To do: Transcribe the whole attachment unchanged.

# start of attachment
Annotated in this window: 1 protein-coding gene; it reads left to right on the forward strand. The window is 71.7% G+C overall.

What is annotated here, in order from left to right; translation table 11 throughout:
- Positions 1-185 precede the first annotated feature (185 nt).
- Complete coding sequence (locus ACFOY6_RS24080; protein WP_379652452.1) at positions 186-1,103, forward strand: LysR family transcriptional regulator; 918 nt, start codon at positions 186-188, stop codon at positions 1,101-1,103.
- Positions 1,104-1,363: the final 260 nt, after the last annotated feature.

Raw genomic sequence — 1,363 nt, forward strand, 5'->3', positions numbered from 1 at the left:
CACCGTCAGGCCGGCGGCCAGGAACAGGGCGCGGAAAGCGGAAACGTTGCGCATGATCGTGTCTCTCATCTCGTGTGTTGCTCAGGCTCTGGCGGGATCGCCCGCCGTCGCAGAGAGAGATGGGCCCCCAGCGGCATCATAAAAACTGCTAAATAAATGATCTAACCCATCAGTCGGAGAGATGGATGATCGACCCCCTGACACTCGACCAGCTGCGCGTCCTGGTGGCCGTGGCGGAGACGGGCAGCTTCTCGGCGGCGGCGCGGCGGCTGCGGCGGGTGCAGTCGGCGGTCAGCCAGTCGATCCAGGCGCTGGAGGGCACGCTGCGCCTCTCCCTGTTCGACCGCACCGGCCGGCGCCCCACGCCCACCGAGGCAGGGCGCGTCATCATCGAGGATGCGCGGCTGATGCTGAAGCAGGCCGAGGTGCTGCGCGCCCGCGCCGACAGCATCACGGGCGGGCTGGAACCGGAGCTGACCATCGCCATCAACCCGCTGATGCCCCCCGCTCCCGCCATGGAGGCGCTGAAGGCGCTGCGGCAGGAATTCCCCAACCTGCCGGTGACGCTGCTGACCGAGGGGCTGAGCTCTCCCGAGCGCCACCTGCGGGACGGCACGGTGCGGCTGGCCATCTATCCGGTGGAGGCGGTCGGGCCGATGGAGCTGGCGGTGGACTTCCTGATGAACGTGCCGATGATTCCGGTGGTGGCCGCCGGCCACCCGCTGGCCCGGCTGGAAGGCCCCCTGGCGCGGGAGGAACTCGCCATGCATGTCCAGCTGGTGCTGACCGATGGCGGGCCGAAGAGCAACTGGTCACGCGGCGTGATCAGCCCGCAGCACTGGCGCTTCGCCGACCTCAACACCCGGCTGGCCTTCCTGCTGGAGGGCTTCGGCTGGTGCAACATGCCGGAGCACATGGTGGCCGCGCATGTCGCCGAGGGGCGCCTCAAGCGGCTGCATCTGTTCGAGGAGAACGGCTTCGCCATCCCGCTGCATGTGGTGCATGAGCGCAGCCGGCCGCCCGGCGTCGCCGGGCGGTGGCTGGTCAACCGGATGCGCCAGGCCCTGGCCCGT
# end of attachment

Annotated in this window: 1 protein-coding gene; it reads left to right on the forward strand. The window is 71.7% G+C overall.

What is annotated here, in order from left to right; translation table 11 throughout:
- Positions 1-185 precede the first annotated feature (185 nt).
- Complete coding sequence (locus ACFOY6_RS24080; protein WP_379652452.1) at positions 186-1,103, forward strand: LysR family transcriptional regulator; 918 nt, start codon at positions 186-188, stop codon at positions 1,101-1,103.
- Positions 1,104-1,363: the final 260 nt, after the last annotated feature.

Raw genomic sequence — 1,363 nt, forward strand, 5'->3', positions numbered from 1 at the left:
CACCGTCAGGCCGGCGGCCAGGAACAGGGCGCGGAAAGCGGAAACGTTGCGCATGATCGTGTCTCTCATCTCGTGTGTTGCTCAGGCTCTGGCGGGATCGCCCGCCGTCGCAGAGAGAGATGGGCCCCCAGCGGCATCATAAAAACTGCTAAATAAATGATCTAACCCATCAGTCGGAGAGATGGATGATCGACCCCCTGACACTCGACCAGCTGCGCGTCCTGGTGGCCGTGGCGGAGACGGGCAGCTTCTCGGCGGCGGCGCGGCGGCTGCGGCGGGTGCAGTCGGCGGTCAGCCAGTCGATCCAGGCGCTGGAGGGCACGCTGCGCCTCTCCCTGTTCGACCGCACCGGCCGGCGCCCCACGCCCACCGAGGCAGGGCGCGTCATCATCGAGGATGCGCGGCTGATGCTGAAGCAGGCCGAGGTGCTGCGCGCCCGCGCCGACAGCATCACGGGCGGGCTGGAACCGGAGCTGACCATCGCCATCAACCCGCTGATGCCCCCCGCTCCCGCCATGGAGGCGCTGAAGGCGCTGCGGCAGGAATTCCCCAACCTGCCGGTGACGCTGCTGACCGAGGGGCTGAGCTCTCCCGAGCGCCACCTGCGGGACGGCACGGTGCGGCTGGCCATCTATCCGGTGGAGGCGGTCGGGCCGATGGAGCTGGCGGTGGACTTCCTGATGAACGTGCCGATGATTCCGGTGGTGGCCGCCGGCCACCCGCTGGCCCGGCTGGAAGGCCCCCTGGCGCGGGAGGAACTCGCCATGCATGTCCAGCTGGTGCTGACCGATGGCGGGCCGAAGAGCAACTGGTCACGCGGCGTGATCAGCCCGCAGCACTGGCGCTTCGCCGACCTCAACACCCGGCTGGCCTTCCTGCTGGAGGGCTTCGGCTGGTGCAACATGCCGGAGCACATGGTGGCCGCGCATGTCGCCGAGGGGCGCCTCAAGCGGCTGCATCTGTTCGAGGAGAACGGCTTCGCCATCCCGCTGCATGTGGTGCATGAGCGCAGCCGGCCGCCCGGCGTCGCCGGGCGGTGGCTGGTCAACCGGATGCGCCAGGCCCTGGCCCGT